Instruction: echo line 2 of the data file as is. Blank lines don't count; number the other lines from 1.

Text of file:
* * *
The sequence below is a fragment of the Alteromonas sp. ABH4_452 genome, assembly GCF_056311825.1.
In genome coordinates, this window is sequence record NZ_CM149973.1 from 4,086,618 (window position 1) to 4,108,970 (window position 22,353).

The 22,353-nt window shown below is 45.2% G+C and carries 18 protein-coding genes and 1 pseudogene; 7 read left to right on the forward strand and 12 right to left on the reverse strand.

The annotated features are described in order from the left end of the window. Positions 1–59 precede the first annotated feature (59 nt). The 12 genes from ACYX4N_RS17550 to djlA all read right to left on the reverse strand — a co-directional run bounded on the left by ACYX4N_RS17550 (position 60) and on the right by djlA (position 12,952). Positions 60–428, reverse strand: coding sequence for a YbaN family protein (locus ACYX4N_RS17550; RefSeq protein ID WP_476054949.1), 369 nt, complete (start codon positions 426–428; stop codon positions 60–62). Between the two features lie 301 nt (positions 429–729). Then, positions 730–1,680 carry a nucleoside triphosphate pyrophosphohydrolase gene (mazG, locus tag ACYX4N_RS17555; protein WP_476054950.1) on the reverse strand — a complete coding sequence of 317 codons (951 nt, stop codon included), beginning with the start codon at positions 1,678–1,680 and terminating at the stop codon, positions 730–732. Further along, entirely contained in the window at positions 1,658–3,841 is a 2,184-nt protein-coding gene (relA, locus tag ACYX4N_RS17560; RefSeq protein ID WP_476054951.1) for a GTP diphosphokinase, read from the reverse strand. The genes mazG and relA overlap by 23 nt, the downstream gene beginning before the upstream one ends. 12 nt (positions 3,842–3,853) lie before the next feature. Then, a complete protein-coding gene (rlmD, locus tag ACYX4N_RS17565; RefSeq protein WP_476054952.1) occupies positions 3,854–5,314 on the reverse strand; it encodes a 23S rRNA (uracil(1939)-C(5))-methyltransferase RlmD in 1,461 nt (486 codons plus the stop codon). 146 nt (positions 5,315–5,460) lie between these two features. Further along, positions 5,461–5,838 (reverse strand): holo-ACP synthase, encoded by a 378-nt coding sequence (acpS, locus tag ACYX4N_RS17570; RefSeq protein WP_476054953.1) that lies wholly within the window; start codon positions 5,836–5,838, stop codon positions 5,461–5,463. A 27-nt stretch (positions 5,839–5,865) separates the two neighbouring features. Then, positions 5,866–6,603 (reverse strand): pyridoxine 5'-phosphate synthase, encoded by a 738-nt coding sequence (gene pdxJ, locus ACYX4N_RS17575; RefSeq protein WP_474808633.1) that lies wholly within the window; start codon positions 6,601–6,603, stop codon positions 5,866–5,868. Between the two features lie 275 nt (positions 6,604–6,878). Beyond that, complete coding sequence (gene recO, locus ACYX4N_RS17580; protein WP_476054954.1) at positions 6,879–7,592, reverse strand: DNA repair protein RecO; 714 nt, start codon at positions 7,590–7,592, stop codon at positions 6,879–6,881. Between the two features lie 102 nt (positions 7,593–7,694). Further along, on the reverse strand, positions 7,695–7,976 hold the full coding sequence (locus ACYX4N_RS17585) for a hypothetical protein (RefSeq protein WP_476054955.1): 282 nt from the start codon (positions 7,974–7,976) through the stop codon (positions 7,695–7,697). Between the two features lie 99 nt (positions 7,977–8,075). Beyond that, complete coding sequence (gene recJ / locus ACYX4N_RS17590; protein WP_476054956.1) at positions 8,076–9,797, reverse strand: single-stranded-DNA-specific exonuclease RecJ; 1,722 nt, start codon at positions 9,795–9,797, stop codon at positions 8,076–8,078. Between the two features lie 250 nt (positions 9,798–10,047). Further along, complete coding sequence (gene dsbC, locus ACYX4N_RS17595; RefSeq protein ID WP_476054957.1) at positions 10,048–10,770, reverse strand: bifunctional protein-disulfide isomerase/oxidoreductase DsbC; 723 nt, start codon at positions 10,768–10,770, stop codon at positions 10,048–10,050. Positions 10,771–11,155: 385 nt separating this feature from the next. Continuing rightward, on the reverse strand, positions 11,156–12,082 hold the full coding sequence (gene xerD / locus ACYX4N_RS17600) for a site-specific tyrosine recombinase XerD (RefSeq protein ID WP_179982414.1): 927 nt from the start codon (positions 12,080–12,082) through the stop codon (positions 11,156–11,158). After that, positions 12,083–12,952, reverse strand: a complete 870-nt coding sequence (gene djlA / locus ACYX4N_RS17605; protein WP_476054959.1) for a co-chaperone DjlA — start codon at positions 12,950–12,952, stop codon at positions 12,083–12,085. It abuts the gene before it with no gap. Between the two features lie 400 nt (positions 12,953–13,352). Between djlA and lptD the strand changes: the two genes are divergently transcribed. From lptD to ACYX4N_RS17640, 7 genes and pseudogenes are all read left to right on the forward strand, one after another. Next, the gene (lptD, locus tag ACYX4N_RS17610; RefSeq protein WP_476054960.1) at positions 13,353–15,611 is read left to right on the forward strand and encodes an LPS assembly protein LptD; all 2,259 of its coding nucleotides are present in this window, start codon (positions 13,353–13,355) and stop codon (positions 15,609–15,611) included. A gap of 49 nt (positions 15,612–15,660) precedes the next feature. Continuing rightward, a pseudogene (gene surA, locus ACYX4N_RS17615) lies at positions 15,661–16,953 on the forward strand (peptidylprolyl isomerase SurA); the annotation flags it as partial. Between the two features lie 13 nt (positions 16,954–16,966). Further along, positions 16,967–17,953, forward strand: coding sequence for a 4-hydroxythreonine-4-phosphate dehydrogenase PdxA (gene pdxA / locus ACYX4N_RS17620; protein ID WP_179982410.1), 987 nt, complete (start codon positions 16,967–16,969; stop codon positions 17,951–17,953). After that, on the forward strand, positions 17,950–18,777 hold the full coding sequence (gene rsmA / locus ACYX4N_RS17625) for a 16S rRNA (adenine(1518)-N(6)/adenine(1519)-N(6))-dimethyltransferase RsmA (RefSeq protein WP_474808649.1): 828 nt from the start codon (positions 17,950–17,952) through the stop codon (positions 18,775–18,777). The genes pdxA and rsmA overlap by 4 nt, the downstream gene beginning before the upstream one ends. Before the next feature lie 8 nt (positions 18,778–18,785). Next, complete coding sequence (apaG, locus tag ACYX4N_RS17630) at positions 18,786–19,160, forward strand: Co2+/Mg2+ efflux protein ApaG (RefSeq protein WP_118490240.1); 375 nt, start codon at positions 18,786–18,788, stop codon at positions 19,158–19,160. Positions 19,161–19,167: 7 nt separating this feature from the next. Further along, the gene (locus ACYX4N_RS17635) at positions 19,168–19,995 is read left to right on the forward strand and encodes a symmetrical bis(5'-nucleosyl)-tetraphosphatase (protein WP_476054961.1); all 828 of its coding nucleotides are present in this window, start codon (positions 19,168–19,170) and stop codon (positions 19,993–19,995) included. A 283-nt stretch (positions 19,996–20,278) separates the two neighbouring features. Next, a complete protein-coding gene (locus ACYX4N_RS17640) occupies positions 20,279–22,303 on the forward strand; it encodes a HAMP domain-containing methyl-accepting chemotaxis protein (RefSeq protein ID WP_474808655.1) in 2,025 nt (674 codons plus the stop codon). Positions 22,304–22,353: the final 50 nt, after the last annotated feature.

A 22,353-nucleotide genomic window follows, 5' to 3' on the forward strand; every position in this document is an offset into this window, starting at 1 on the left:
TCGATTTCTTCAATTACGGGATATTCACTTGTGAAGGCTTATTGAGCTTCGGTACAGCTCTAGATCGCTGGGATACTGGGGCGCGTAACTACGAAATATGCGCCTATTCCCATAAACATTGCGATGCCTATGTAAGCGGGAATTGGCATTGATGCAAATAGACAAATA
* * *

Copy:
In genome coordinates, this window is sequence record NZ_CM149973.1 from 4,086,618 (window position 1) to 4,108,970 (window position 22,353).